MR. EARNEST: Well, the observation that I did make is that obviously President Castro is not used to pressing questions, particularly when it comes to questions about human rights. And the fact is, President Castro would not have been subjected to those questions had President Obama not decided to travel to Cuba, and he would not have been subjected to those questions had President Obama not insisted on the two leaders actually taking questions from reporters at the conclusion of their meetings. So this is a real-world, tangible example of how the President's consistent and persuasive advocacy for things like freedom of the press actually bears fruit in a real, tangible way. The President is proud of that record and I think that will be an important part of his legacy.
Q Was there anything calculated in trying to show that there was a lack of freedom of the press there by having him answer questions?
MR. EARNEST: No, I don't think there was anything calculated about it. Obviously the journalists who were given an opportunity to ask questions were able to ask whatever question they wanted. There certainly are other pertinent questions that could have been asked, but I think it's also understandable that journalists who had traveled to Cuba with an American President for the first time in 90 years might have some pretty direct questions they wanted to ask the Cuban leader about the human rights condition in his country.
So obviously reporters could ask whatever they wanted, but I wasn't at all surprised that they gravitated toward questions about the human rights condition in the country. And, again, I think this is a testament to the kind of advocacy that the President has regularly engaged in as he's traveled around the world. And that hasn't been true just when he's traveled to Cuba. That's also been true when we've traveled to other countries that don't have the kind of commitment to human rights that we see in this country.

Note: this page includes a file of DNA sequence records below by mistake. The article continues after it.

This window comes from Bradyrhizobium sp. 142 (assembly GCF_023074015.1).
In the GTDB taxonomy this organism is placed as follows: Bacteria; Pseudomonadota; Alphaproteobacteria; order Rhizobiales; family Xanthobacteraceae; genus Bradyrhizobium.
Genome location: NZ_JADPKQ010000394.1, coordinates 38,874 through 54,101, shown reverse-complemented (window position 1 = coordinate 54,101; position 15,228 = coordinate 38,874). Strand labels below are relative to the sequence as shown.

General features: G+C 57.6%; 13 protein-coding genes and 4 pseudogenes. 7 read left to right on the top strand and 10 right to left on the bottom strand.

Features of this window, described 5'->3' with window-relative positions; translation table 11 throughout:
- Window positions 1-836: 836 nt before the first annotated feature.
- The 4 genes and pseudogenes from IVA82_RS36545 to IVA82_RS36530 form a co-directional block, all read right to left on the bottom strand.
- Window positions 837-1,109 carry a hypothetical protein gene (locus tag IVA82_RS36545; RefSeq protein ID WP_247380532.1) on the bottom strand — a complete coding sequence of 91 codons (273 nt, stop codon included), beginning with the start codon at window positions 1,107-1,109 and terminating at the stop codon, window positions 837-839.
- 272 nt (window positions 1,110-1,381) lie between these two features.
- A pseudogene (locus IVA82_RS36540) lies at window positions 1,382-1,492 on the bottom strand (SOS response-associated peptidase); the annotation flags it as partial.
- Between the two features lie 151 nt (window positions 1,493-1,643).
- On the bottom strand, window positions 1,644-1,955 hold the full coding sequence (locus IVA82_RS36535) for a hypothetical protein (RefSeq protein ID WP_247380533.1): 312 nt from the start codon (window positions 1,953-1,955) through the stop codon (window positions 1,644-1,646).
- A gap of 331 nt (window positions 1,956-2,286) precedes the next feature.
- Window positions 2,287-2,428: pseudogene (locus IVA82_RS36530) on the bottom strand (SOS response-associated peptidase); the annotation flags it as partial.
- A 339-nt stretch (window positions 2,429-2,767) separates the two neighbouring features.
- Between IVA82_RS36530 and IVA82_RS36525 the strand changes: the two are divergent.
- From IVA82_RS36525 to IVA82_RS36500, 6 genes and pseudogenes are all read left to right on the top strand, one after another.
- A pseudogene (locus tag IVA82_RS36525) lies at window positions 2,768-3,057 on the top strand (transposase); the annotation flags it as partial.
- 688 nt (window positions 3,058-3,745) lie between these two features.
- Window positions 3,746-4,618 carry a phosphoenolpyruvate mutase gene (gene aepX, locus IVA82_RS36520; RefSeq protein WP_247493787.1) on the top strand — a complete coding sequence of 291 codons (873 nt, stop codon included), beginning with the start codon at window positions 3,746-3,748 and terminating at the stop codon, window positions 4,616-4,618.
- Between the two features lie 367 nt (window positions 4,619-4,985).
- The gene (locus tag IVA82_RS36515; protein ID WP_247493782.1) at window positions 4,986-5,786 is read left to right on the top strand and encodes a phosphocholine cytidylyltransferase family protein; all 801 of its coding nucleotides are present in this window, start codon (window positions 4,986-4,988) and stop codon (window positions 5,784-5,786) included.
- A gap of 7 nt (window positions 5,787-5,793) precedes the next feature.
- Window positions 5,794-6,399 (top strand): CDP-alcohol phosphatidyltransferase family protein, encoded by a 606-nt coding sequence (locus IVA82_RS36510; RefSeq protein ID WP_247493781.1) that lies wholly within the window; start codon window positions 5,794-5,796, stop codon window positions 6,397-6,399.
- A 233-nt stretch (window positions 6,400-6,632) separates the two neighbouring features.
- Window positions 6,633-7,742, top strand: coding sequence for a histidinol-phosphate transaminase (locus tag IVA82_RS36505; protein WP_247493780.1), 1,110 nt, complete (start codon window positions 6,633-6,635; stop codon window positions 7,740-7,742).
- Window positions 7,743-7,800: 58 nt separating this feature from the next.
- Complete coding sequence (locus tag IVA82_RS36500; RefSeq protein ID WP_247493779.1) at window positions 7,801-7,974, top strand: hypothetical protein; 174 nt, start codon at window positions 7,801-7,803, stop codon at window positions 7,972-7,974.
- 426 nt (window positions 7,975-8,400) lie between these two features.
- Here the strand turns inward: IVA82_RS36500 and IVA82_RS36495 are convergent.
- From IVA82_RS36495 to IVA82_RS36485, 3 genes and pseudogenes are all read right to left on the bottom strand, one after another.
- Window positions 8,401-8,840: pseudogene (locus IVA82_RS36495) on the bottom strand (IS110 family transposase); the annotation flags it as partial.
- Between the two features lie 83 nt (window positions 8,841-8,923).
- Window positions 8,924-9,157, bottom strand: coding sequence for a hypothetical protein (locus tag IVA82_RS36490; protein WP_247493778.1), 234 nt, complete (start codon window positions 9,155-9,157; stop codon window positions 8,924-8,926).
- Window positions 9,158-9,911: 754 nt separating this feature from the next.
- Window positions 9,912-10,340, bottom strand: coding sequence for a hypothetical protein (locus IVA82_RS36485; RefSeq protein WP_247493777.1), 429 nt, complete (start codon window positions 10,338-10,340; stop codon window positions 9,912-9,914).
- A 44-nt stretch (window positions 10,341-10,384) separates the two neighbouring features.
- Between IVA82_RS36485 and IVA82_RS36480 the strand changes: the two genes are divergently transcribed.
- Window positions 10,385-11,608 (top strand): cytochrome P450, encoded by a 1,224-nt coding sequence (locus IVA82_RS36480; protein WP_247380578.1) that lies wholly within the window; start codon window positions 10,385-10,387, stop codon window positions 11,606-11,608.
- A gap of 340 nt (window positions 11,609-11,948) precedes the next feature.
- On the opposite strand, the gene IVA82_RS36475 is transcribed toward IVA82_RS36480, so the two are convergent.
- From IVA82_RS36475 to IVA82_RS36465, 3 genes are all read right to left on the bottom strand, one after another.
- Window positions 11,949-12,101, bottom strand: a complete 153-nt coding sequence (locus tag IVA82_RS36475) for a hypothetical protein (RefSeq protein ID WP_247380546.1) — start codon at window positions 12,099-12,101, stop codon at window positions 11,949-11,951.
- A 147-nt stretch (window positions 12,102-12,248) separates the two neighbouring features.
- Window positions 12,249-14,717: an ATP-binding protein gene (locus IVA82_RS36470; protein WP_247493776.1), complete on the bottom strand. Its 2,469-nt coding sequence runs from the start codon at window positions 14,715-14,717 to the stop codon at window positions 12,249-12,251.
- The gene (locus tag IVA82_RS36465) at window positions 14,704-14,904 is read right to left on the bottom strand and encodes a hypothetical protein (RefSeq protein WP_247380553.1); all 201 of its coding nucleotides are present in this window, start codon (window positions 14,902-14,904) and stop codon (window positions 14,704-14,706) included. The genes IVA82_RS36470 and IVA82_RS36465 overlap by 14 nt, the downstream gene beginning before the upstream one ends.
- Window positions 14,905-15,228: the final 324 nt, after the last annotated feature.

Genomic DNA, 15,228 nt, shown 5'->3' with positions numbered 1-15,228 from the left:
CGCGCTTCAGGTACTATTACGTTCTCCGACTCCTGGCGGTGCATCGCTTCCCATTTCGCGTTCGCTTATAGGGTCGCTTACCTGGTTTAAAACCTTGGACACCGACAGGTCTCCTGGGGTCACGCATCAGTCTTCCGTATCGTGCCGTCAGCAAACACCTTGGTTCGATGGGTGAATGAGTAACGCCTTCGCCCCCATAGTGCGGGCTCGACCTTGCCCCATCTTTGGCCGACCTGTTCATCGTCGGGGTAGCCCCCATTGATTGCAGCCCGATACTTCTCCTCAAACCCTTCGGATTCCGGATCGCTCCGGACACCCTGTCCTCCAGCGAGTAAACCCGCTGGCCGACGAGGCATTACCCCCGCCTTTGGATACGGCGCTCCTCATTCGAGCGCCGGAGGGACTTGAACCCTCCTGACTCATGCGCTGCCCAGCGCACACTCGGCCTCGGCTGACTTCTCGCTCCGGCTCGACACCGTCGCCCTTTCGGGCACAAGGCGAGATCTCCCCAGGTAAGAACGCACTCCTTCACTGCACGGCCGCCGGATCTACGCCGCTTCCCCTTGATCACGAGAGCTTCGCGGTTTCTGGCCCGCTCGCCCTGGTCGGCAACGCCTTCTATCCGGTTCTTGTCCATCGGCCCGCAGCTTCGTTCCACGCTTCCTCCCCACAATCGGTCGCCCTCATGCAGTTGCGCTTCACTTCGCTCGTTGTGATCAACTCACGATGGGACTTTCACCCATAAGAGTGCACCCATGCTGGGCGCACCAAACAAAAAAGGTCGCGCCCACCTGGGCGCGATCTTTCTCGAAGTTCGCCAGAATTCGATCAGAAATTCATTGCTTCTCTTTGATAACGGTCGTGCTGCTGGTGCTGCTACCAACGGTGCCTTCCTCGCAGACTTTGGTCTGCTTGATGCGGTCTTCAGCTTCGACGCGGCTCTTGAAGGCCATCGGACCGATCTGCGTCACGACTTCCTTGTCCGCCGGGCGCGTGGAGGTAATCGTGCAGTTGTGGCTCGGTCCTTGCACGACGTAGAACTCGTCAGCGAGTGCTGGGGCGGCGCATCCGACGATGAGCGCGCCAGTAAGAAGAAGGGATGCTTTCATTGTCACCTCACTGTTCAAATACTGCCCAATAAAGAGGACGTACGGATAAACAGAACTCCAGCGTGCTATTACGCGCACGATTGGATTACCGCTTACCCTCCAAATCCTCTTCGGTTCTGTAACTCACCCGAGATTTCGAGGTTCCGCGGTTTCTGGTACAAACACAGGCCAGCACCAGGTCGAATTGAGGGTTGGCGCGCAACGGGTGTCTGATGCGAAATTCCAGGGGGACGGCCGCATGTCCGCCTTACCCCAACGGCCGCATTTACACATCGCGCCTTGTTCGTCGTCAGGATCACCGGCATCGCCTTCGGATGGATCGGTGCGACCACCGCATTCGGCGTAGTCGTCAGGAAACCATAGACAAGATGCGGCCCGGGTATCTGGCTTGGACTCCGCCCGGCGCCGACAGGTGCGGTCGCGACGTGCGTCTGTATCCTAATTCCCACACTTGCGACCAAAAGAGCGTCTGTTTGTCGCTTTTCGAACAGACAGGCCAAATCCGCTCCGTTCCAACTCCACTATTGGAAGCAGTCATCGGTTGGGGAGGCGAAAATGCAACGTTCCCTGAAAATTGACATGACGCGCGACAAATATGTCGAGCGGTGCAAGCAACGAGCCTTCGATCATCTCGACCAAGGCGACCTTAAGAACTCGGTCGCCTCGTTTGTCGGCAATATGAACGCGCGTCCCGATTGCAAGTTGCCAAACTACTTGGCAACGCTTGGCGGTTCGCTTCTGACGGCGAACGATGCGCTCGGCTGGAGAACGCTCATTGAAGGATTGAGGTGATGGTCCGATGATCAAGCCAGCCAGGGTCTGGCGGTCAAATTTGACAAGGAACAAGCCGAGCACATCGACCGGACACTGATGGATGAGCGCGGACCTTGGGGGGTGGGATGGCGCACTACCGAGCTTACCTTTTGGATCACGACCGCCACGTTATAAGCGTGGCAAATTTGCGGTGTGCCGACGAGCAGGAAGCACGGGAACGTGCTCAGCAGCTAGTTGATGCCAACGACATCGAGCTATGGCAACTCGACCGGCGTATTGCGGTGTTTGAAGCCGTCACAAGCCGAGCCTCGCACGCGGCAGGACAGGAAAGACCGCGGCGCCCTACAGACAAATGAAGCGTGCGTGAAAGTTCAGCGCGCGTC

Q And could you just give a little -- maybe a preview of what the President is likely to do at the drug summit tomorrow?
MR. EARNEST: We will have more information about that before the end of the day today. But we'll certainly follow up.
Q At a briefing last Friday, Chairman of the Joint Chiefs of Staff, General Joe Dunford, revealed that he and Secretary Ash Carter were putting together proposals to increase the number of U.S. military on the ground there in Iraq. And I was just curious, are they putting that together as a result of any requests from either the NSC or the President?
MR. EARNEST: Jim, the way that the President has managed this policymaking process is one that has been focused on results. And what he has asked his team to put together are a variety of tactics that would be a part of our overarching strategy to degrade and ultimately destroy ISIL. There have been a range of tactics that have been involved.
The best example I guess I can give you would be sort of focusing on ISIL's financing and looking for ways to destroy the facilities where they store cash to take out the leaders of their financing operation. And in the context of that news conference that you mentioned, the Department of Defense did announce that they had taken action against the so-called finance minister of ISIL. That's one indication that those tactics are actually bearing some fruit.